Online Extra: How To Dodge IRA Pitfalls (Extended)

Ed Slott talks tactics in taking distributions

For years, you've been stashing money in 401(k)s and individual retirement accounts. But soon after you turn 70 1/2, the Internal Revenue Service requires you to start liquidating most of these accounts. The rules are complex. And if you make a mistake, you could be hit with a 50% penalty on whatever you were supposed to take out but didn't.

The stakes are especially high now that banks and other IRA custodians are required to notify both you and the IRS when you're due for a distribution. To help you avoid costly missteps, BusinessWeek Personal Finance Editor Anne Tergesen spoke with IRA expert Ed Slott about common mistakes. Edited excerpts from their conversation follow. (Note: This is an extended, online-only version of the interview in the July 26, 2004, issue of BusinessWeek.)

Q: Why does the IRS require you to tap these accounts? And why at age 70 1/2?


The government wants to get its tax money. Remember that you received tax deductions all those years on your contributions. So the money in these accounts isn't all yours. Some of it belongs to the IRS and was essentially on loan.

Part of the benefit to these accounts is that you get tax deductions on your contributions during what are generally your high-earning years. Then, because income generally falls during retirement, when you pull the money out starting at age 70 1/2, you're theoretically subject to a lower tax rate. As for age 70 1/2, no one knows where that came from.

Q: What are some common mistakes people make when taking IRA distributions?


For most people, the date you're required to begin taking withdrawals is Apr. 1 of the year following the year in which you turn 70 1/2. So if you turn 70 1/2 this year, the IRS gives you until Apr. 1 of 2005 to start.

But it's a mistake to wait, because you'll have to take two distributions in 2005 -- one covering your first year of required distributions and the other covering your second. It's better to take your first distribution in 2004. That way you separate the distributions into two tax years and generally lower your income -- and your tax bill -- in each year.

Q: Can you delay distributions if you're still working at 70 1/2?


As long as you're still working, you don't have to take distributions from your employer's 401(k) plan. But when it comes to IRAs and 401(k)s from past employers, you can't escape. Once you stop working, the requirement to take money from your company 401(k) kicks in as well.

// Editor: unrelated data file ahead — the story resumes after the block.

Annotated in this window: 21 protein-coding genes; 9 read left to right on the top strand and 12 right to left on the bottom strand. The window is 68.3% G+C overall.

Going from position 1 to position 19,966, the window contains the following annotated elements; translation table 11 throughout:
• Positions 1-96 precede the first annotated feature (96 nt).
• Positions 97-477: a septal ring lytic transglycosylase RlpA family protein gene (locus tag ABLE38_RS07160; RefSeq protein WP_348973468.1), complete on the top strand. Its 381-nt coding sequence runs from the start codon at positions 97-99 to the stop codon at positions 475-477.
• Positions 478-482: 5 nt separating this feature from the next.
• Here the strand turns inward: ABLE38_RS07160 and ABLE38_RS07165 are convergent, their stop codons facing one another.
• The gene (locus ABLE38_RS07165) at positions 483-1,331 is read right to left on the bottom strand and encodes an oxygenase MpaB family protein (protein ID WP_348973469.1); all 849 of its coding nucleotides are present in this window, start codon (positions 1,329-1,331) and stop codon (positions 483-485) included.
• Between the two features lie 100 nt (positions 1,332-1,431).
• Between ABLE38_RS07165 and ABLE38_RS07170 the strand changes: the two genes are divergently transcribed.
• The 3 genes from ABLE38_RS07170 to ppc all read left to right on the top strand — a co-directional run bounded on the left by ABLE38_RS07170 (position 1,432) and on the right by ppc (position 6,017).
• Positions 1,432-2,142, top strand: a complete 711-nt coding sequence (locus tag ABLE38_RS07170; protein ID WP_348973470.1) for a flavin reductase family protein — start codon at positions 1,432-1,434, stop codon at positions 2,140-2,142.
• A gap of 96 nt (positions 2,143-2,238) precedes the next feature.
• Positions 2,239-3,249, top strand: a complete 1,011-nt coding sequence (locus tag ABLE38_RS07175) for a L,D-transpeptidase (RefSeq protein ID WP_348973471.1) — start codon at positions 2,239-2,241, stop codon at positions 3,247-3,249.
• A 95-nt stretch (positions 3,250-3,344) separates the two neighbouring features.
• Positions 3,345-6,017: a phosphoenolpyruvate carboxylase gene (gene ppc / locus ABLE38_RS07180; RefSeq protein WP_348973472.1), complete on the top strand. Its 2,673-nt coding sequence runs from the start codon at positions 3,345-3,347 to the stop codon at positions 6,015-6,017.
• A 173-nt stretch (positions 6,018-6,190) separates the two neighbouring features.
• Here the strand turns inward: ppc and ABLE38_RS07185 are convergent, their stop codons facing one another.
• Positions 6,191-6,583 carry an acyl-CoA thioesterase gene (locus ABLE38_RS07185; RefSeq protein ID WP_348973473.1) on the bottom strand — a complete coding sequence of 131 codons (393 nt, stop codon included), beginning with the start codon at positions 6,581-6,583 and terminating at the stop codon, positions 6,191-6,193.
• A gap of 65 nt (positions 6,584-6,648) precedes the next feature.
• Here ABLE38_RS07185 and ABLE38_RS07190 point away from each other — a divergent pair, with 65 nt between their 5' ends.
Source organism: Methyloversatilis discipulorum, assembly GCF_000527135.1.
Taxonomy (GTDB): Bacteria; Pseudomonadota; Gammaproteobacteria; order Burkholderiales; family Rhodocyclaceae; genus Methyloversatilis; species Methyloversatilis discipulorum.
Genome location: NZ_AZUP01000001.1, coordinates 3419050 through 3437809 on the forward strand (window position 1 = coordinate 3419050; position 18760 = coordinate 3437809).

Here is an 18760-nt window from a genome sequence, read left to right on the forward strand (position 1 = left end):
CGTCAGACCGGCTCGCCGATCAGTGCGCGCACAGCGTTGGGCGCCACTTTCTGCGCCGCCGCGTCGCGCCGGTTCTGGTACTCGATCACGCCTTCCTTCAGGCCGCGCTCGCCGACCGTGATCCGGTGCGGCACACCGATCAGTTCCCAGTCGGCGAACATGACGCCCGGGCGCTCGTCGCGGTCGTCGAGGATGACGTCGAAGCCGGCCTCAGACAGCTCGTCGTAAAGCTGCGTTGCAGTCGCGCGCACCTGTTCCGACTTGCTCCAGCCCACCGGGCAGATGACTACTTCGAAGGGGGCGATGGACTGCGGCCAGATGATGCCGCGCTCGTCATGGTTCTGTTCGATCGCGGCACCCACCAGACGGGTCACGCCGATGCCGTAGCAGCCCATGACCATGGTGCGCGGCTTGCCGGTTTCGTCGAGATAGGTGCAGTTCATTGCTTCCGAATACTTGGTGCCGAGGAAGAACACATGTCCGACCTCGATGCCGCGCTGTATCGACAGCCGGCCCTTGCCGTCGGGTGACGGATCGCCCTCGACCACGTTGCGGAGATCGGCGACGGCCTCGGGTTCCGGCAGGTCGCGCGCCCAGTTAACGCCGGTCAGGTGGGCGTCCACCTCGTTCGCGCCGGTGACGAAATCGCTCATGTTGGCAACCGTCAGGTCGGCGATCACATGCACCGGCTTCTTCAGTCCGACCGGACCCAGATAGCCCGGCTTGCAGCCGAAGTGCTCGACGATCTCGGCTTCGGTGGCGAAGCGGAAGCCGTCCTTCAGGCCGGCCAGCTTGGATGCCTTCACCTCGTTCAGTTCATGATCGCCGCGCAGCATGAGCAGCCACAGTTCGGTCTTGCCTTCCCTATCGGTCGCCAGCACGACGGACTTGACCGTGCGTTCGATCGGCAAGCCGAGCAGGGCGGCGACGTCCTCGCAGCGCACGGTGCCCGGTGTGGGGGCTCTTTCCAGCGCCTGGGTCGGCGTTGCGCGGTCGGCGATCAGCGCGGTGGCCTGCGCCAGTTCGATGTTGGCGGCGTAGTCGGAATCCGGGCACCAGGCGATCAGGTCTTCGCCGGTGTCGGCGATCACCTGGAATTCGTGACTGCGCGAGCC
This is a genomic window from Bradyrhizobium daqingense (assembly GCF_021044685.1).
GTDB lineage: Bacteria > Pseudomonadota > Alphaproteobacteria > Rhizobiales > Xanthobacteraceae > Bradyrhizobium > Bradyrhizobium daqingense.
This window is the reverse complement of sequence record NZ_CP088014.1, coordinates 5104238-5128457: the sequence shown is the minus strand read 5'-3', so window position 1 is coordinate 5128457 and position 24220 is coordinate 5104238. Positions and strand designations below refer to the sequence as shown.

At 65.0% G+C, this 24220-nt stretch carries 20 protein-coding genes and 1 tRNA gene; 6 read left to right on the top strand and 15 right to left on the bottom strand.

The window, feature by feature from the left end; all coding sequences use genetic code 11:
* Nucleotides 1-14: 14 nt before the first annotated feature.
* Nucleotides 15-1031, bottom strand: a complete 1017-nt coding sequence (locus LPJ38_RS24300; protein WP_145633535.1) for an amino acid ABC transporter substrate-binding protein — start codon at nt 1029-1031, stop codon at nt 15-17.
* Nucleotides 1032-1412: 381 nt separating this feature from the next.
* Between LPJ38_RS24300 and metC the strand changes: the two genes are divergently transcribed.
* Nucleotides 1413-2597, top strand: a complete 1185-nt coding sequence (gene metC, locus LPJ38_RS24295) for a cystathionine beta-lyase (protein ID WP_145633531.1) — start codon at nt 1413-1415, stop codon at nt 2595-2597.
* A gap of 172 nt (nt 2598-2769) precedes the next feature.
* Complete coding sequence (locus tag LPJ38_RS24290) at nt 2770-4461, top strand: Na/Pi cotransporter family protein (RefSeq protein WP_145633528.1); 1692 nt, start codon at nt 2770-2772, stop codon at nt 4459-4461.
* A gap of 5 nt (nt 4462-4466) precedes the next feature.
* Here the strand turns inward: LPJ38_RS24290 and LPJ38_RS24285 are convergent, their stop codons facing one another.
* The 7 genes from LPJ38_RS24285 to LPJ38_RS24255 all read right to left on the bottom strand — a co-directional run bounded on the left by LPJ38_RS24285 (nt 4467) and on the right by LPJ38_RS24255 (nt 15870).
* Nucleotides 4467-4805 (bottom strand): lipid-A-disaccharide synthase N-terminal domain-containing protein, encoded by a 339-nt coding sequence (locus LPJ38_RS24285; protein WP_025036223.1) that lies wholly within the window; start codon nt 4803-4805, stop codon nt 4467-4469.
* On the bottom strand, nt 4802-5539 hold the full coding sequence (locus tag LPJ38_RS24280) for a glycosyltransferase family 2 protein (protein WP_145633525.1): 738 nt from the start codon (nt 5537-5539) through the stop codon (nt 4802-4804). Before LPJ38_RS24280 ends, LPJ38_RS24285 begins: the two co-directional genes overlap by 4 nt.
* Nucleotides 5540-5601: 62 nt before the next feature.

Q: If you have several accounts, do you have to take withdrawals from each?


If you have more than one IRA, add their balances. You can take a distribution from one account that covers all of them. It doesn't matter which IRA the money comes from -- as long as it's the right amount.

Be careful not to mix 401(k)s and IRAs this way, though, since the rules require you to take money from each. Likewise, a married couple can't take money out of one spouse's account to cover the other spouse's distribution. And with more than one 401(k), you've got to take separate withdrawals from each. I see these mistakes all the time.

Q: Are there any problematic investments?


Some people tie all their money up in certificates of deposit. As a result, they have to break into a CD early just to take their distribution and incur a penalty. CD rates are low as it is, so you don't want to lower your returns even more by paying a penalty on an early withdrawal.

Q: Anything else we should know?


You don't have to take distributions in cash. Say your required distribution is $10,000. If you own IBM stock in your IRA but want to hang on to it, you can transfer shares worth $10,000 to a taxable account and pay income tax on it. But when you sell the stock, remember that you already paid this tax, or you might accidentally pay the IRS twice.

Q: What if you make a mistake?


You're subject to a 50% penalty on the amount you should have withdrawn but didn't. If your required distribution comes to $10,000 and you miss it entirely, that's a $5,000 penalty.

Many times, the IRS waived the penalty in the past. But it may not be as lenient now. That's because starting this year, the banks, brokers, and other custodians holding IRA money are required to notify both you and the IRS when you're due for a distribution. Now that the IRS knows you got a notification, it may not be as lenient. Definitely, Big Brother is watching you on this.

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